From the eJournal of eDemocracy and Open Government, a special issue on open government and open information. Clay Johnson on how to fix the government (in 5 parts). Although Americans often talk about a need for smaller, more efficient government, in practice, we prefer a little inefficiency if it means we can help shape the policy. Robert Reich on how Big Government isn't the problem, big money is. Fixing Washington: Richard L. Hasen reviews recent books about lobbying, campaign finance, and the problems of Washington by Lawrence Lessig and Jack Abramoff. Lawrence Lessig on an open letter to the citizens against Citizens United: Overturning the decision wouldn't be enough to level the disproportionate influence of the wealthy on American politics — there's a deeper problem Congress needs to address. If you aren’t sure Citizens United gave rise to the super PACs, just follow the money. It’s not all money: Ezra Klein reviews Capitol Punishment: The Hard Truth About Washington Corruption from America’s Most Notorious Lobbyist by Jack Abramoff and Republic, Lost: How Money Corrupts Congress — and a Plan to Stop It by Lawrence Lessig (and more).


Brad DeLong (UC-Berkeley) and and Larry Summers (Harvard): Fiscal Policy in a Depressed Economy (and more). Derek Alderman (East Carolina), Terri Moreau (London) and Stefanie Benjamin (South Carolina): The Andy Griffith Show: Mayberry as Working Class Utopia. Hayes Brown on Trayvon Martin and bringing the global human rights agenda home. Libertarianism does not equal selfishness: Sheldon Richman on setting the record straight about the philosophical foundations of libertarian thought. Forty-nine percent of Gingrich voters choose Romney over Santorum. In defence of Goldman Sachs: Dear super-greedy, ethically barren parasites of pure evil — um, have you filled those vacancies yet? Fred Chamberlain III who, with his wife Linda, incorporated Alcor in 1972, was cryopreserved by Alcor on March 22, 2012 — bon voyage. New Scientist takes a whistle-stop tour of our modern intellectual landscape in the company of Noam Chomsky. The Backpage dilemma: Is it possible to rid the online classified site of child trafficking without shuttering its adult section?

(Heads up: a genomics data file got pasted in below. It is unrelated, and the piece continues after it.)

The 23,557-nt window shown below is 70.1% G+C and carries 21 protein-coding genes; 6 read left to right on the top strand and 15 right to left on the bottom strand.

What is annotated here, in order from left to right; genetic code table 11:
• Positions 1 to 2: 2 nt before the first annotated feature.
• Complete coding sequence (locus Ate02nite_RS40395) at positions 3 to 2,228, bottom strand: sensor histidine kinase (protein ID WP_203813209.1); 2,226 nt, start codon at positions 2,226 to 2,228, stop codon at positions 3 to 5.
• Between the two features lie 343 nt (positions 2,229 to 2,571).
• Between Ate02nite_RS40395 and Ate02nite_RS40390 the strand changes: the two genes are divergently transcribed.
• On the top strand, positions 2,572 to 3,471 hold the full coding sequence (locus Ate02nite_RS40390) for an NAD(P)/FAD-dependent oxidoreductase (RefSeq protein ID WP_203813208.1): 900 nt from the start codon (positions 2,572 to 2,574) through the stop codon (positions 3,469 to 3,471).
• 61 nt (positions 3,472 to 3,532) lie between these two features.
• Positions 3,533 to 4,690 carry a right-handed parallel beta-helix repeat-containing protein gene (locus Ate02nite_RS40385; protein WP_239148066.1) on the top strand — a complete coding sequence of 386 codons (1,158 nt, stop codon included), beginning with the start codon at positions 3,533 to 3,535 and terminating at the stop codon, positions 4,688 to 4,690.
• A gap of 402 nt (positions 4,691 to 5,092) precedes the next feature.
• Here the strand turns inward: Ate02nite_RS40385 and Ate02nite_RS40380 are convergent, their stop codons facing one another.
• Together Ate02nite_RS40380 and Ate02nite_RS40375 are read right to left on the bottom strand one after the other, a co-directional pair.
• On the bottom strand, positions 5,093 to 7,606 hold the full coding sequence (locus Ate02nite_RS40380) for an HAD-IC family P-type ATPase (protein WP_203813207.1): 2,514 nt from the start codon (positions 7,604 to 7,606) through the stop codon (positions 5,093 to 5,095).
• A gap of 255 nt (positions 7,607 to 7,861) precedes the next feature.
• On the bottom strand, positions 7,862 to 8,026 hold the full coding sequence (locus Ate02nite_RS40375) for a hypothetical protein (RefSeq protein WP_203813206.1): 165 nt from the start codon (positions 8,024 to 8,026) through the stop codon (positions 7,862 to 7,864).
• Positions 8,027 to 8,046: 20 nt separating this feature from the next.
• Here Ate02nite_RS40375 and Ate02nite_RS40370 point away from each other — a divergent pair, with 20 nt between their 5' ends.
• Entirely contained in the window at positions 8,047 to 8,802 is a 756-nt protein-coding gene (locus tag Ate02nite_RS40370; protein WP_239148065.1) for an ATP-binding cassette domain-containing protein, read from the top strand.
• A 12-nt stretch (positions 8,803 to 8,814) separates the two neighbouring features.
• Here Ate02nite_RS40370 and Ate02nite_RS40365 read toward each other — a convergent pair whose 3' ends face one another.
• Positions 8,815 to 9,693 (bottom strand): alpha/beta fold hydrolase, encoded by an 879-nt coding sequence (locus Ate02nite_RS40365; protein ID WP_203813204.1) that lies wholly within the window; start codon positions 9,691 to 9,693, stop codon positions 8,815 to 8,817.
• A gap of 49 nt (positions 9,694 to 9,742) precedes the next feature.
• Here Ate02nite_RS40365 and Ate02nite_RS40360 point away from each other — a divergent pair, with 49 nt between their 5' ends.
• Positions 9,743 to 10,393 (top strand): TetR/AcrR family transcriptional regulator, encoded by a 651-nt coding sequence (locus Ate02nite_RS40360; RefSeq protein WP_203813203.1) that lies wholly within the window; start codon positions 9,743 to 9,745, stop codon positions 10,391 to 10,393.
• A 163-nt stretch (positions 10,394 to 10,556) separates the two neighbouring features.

Ken Foster (Westminster): Global Adminstrative Law: The Next Step for Global Sports Law? From The Society Pages, Kyle Green and Doug Hartmann on politics and sports: Strange, secret bedfellows. Stung by an outspoken critic, the NCAA dishes back — and it's gotten personal. Let’s start paying college athletes: The corrupt, contrived sentimentality of big-time college sports has created a glaring, and increasingly untenable, discrepancy between what players get and what everyone else in their food chain reaps. From eHistory, a review of Pay For Play: A History of Big-Time College Athletic Reform by Ronald A. Smith. A bracket through the looking glass: In 1883, Alice in Wonderland author Lewis Carroll created his own tournament format (and more). Will the sports bubble burst? Best-selling author Michael Lewis answers your questions. Sport as a spectacle that blurs — or pretends to blur — the line between participant and observer seems to have taken a peculiarly Postmodern turn; athletes no longer perform for us, increasingly, they perform with us.

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